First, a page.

Tuesday, June 7, 2016

Curriculum Design: Former Public School Teacher Has an Epiphany

I've been thinking a ton about curriculum design lately. It's actually one of my most favorite things to write about, so when Mother Goose Time asked their bloggers to write about it, I got pretty excited.

This upcoming year I will be schooling my children in a way that I hadn't imagined. I certainly had no idea that I'd be homeschooling through a charter school. (If you would have told my public school teacher self six years ago that I'd be homeschooling, I would have flipped out! Homeschooling is weird!!! And anti-social!!). Well, it is certainly no secret that I don't find homeschooling to be weird or anti-social anymore. 

I believe that a huge part of what will make my homeschooling journey a success is choosing appropriate curriculum. Tiny B's charter homeschool will choose her curriculum, which I am totally fine with for now. I trust the public school to choose curriculum to educate my child to have mastery over the learning objectives. There was not one single curriculum choice that I was given to use as a public school teacher that I did not think could be used in an effective way. My feeling might change, but for now, I completely trust their choices for her at this point in her schooling. Strong B will be in his second year of preschool (his first year completely at home with me :) and I will use the absolutely fabulous Mother Goose Time (MGT) again. It is a huge part of why I feel confident enough to bring him completely home to homeschool. It absolutely brings together the teaching of all of the necessary preschool objectives as well as the excitement and love needed to reach preschoolers where they are and deliver the material in a way that will build a deep love for learning within their little souls. 

As an aside, and since we're discussing curriculum and therefore environment and themed learning, I changed my homeschool room around a few weeks ago and completely organized it. Isn't is fabulous?? In all honesty, it's my dining room. I have a very small home and we have one big room that combines the dining room and family room. To some it might be tacky to have this "classroom" when you first walk in...But to me, it symbolizes what I'm wanting our home and life to be--a welcoming environment of learning and love.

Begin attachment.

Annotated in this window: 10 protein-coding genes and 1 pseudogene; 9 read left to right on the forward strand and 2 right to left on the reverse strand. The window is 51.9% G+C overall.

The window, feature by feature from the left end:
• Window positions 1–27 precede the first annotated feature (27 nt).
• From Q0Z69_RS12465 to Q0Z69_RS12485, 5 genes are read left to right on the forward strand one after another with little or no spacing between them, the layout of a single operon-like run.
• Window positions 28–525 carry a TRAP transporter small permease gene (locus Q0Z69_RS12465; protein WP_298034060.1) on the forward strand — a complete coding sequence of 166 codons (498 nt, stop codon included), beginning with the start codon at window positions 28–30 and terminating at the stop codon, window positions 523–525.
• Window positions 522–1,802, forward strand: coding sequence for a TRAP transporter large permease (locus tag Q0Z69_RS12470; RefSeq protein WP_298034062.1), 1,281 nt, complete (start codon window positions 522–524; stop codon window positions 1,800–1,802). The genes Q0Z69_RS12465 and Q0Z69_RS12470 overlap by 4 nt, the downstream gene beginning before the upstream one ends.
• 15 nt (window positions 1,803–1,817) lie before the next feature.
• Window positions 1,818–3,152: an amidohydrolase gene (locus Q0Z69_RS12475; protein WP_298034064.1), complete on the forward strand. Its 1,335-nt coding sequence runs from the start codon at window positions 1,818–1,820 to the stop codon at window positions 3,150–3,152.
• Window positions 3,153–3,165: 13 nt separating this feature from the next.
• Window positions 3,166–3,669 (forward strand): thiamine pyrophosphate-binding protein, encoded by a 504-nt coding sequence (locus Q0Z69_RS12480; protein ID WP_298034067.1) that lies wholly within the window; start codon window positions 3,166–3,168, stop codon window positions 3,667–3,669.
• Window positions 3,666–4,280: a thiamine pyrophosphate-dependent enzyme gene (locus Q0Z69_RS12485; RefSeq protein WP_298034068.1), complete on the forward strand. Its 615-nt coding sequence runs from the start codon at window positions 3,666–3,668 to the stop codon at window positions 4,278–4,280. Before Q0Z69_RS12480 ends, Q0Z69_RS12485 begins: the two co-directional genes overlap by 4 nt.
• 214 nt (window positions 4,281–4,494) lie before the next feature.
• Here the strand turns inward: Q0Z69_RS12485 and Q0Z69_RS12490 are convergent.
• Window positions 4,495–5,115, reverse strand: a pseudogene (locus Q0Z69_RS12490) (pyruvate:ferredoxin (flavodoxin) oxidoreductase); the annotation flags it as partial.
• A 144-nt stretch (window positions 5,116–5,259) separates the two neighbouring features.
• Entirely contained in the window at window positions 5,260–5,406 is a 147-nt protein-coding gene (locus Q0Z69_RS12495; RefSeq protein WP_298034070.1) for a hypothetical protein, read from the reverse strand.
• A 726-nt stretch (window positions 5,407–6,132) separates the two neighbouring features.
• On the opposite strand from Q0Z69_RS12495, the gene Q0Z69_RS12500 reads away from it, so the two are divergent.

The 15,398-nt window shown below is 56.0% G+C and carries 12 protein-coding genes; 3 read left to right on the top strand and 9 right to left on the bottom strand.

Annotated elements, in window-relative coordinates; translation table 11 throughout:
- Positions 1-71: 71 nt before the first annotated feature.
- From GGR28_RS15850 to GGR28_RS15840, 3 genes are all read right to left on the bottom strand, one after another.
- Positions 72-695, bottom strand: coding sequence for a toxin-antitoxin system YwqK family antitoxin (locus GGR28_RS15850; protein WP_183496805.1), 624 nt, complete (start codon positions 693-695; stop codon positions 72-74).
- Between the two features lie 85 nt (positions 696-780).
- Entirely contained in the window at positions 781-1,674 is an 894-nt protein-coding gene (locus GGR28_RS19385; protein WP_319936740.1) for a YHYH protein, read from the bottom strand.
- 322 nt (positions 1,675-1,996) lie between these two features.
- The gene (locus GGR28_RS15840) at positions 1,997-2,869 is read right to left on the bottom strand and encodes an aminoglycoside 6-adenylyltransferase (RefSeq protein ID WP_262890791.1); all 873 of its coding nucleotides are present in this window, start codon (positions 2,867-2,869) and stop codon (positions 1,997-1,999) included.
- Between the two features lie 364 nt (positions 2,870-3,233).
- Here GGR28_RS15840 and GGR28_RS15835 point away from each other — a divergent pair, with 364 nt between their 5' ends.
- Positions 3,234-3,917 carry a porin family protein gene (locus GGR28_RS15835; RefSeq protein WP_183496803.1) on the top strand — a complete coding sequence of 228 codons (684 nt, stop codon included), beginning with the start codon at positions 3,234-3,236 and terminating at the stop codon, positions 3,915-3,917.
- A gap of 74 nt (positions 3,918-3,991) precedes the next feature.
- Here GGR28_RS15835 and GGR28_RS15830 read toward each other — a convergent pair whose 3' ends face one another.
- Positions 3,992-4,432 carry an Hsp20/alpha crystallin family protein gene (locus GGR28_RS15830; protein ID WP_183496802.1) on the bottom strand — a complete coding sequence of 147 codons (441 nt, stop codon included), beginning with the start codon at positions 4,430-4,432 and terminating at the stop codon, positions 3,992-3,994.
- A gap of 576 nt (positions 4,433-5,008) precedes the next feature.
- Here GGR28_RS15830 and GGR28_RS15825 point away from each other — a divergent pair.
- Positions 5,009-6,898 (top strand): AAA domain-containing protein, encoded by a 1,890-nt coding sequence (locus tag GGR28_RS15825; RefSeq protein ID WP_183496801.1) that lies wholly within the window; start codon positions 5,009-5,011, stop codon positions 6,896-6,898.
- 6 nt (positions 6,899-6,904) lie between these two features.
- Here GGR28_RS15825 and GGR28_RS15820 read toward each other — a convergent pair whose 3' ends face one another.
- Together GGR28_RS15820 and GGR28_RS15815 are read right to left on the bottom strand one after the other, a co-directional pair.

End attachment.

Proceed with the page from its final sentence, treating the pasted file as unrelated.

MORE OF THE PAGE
I've already changed it a bit, and in a few weeks I'll share more recent pictures.  

This month looked a bit different for our family, so instead of sitting and planning by myself like I usually do, I sat with my two teammates and asked for their help in planning. Needless to say, they were definitely thrilled to collaborate together.

I told them that  the theme for the month would be zoo animals to which they replied that it was their "favorite." This doesn't surprise me...most themes in MGT have been their "favorite."

We have a very busy month filled with vacation bible school, end of school activities, and surgery for Tiny B, so I knew that we were going to have to pick out a few animals and activities because we would definitely not have time for all of it. My objectives were also different this month. I wanted to focus on writing with Tiny B and I know that Strong B simply needs time to acclimate to being home every day and not at preschool for six-nine hours a week. 

Simply put, my objectives were not so much academic or covering all areas such as number sense, reading comprehension, letter sounds, etc. 

I simply wanted to work on her writing and start to get him used to learning solely with me, and give him a taste of the amazing things we will do many of our days when September comes around. God has been calling me to a time of rest this summer, and therefore I'm looking at our academic plans through different eyes.